Yes - you can read down to the one Watt-Hour unit - not just kWh

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I will tell you what those three dots that replaced your old fashioned spinning wheel means. This will help you figure out how much "juice" is being used by a given appliance with a short test. See the meter (watch the dots) in the picture below, switch between 0.720kWh and 12.0kWh. itron electric meter animation

Learn How to read your Itron Centron Watt-Hour Meter

Well, I was trying to figure out how much electricity was being used by some hungry appliances. So, I went to my Itron Centron Watt-hour meter C1SR 304A 1.0Kh - CL200 240V 3W. I was able to see what effect having the hot tub turned on for one hour had on the reading of the kwatt-hour (kWh, kilo watt hour , kilo-watt-hour) display. But whatever happened to that old wheel on the base of the old electric meters. Well, it has been replaced with a wheel emulator or disk simulator which shows 3 dots. By watching these dots you can tell your instant usage. Fast changing means using a larger amount of watt-hours then slow changing of the display.

Are you happy now?

I was not and called my electric company Xcel Energy and had no luck what so ever. After several calls and being put on hold while they looked for an answer. I decided some web searches and still no answer. I finally searched for the manufacturer which is Itron (formerly Schlumberger Electricity, Inc). I found a nice product description at Itron.com and some more detailed specifications but still no answer to the dots and how to get one watt-hour(Wh) data from the meter.

So, finally called the phone number on the product data sheet above and was put in contact with an engineer who had the answer which I am now sharing with you. Hope this helps some people like myself with a little less effort to get the answer.

Here is the data on how to read 1 Watt-hour from your meter

At 12 o'clock on the face (direction, not time of day) - directly above the meter an infrared light is omitted at a rate of one pulse per watt-hour usage. Okay, probably does not help you.

Your other option is to read that emulator which has 3 dots that turn on and off on the C1SR model. Here is the pattern. First the left goes on, then the middle goes on, then the right goes on, then the left goes off, then the middle goes off, then the right goes off. Kind of like a digital wheel being emulated, cute. Well, that full cycle is 6 watt-hours or to make it simpler, every time one of those dots changes it is 1 watt-hour. Now you can do simple tests of turning on something (like a hot tub, hair drying, drier, tv, light bulb, etc) and count the number of dots you see or if it is going fast the number of cycles (multiple by 6 the result) and you have the energy usage of watt-hours of that appliance during a fixed period. One minute periods worked well for me. If you want full accuracy you can turn off the entire house at the circuit breaker and just turn on the breaker for the one appliance (I did not need to get that accurate). The END. ENJOY.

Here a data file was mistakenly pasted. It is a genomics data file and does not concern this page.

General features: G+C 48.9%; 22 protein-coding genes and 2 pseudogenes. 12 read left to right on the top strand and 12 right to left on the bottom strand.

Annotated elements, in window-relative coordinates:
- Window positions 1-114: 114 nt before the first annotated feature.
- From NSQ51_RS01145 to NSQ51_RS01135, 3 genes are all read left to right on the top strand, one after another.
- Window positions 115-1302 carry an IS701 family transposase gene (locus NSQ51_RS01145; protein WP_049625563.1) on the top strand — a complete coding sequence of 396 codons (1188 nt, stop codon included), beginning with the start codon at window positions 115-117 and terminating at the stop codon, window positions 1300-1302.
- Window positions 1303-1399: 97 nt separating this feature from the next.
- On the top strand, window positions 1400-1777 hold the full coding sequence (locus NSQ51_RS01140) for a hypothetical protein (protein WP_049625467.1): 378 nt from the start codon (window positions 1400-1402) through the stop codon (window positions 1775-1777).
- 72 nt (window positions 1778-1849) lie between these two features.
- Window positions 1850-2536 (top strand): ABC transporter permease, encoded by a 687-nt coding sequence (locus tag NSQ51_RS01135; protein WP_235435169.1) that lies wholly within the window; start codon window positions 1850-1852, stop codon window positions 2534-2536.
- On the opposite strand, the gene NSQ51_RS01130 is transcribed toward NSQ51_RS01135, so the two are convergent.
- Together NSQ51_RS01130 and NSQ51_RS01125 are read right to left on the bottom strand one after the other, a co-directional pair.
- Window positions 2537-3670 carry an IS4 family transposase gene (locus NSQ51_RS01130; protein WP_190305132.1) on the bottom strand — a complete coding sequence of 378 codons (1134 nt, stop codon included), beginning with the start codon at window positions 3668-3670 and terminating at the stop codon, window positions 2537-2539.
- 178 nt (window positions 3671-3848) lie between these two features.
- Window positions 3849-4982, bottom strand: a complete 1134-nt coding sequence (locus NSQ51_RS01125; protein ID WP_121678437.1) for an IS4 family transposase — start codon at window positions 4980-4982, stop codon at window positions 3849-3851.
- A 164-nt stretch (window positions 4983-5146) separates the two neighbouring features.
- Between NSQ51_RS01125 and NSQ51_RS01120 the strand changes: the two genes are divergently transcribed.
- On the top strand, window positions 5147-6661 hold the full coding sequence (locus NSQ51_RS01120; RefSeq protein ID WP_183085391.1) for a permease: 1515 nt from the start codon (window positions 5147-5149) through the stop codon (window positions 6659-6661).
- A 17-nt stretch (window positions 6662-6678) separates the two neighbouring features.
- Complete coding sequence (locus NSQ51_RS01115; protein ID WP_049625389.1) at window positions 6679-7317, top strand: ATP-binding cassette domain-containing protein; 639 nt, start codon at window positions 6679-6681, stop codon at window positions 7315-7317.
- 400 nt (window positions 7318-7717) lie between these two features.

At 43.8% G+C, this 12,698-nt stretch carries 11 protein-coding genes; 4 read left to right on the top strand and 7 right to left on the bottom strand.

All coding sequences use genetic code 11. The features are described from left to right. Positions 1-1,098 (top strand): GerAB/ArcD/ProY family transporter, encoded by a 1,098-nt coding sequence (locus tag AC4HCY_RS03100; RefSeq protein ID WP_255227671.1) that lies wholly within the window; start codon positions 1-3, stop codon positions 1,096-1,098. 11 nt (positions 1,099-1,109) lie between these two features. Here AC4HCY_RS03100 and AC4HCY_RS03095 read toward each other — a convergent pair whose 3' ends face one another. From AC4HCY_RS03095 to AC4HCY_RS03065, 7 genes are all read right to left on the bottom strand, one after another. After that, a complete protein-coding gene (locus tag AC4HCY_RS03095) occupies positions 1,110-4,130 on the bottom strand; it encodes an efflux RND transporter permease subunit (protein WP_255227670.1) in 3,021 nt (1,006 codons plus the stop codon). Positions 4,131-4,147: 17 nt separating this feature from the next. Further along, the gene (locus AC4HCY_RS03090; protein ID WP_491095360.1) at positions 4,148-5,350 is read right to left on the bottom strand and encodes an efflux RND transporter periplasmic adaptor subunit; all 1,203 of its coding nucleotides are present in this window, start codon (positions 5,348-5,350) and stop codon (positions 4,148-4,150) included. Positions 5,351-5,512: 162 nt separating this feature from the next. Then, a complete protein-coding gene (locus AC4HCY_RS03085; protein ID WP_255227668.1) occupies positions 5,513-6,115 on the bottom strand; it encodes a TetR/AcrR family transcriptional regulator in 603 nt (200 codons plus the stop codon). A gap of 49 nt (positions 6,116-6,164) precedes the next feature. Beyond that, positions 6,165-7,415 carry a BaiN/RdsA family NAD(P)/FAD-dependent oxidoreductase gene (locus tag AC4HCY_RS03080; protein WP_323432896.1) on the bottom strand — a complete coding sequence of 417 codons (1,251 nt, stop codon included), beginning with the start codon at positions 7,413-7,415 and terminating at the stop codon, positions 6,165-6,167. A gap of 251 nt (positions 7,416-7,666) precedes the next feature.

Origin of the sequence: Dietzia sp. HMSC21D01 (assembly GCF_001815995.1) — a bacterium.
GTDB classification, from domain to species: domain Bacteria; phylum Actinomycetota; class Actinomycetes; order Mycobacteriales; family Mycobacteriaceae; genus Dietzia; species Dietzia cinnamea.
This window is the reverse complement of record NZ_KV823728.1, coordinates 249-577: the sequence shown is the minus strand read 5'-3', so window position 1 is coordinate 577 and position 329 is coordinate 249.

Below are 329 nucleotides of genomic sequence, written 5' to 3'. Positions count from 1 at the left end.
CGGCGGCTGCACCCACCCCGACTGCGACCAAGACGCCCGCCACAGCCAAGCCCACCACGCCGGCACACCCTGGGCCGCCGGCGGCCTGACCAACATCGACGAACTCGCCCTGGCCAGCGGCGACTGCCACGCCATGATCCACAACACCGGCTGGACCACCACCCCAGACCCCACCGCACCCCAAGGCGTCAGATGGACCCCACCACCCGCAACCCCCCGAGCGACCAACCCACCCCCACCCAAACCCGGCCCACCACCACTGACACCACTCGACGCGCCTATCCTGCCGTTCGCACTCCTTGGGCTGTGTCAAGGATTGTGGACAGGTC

Wonder How much a hot tub might use

Well, here is how I figured out what mine was using. It is a Wind River Hurricane Pinnacle built in 1998. It runs 230VAC, 60Amp,60Hz and when it has 250 Gallons of water the manual says that with a good cover the heater can add 8 degrees Fahrenheit per hour. So, figure out the temperature loss per hour and that tells you how often the heater needs to run.

My data showed my house used about 3.5 cycles/min or 21 Watt-hours/Min or 1.26kWh/Hour. My data showed that running the heater and the two jet motors used 34 cycles/min or 204 dots/min (Wh/min). So subtract the 21 Watt-hours/Min that is normally used and you get 183 Wh/M which is 10.98kWh/H. Running the heat alone was 5.58kWh/H and the jets alone was 5.94kWh/H. There must be some overlap since running both is less then the sum of the parts. So, that is how it is done.

Now see the heater run time and multiple by the heater usage and you figure out your monthly usage and then your cost.
hot tub

RF feature

Thanks to Mark Petrovic who did a searching of the FCC device database and found more information on the meter, including the Technical Reference Guide. Entering into the following page the ID "SK9" as the grantee code at the FCC Prod site.

Here is another link on reading your Bi-directional Meter

Using TED and Google PowerMeter software

Thanks to Gary Finseth for suggesting this link to track your energy usuage via your computer with nice graphs.
Check out the The Energy Detective 5000 for monitoring on your home energy usage.
Also Google PowerMeter Software which was retired in 2011.
Sample raw TED XML data
Check out the live demo
TED Live Dashboard

Itron Centron Meter Counter

Adam J. Griff, Ph.D., computer2@griffmonster.com, +01(303)731-5140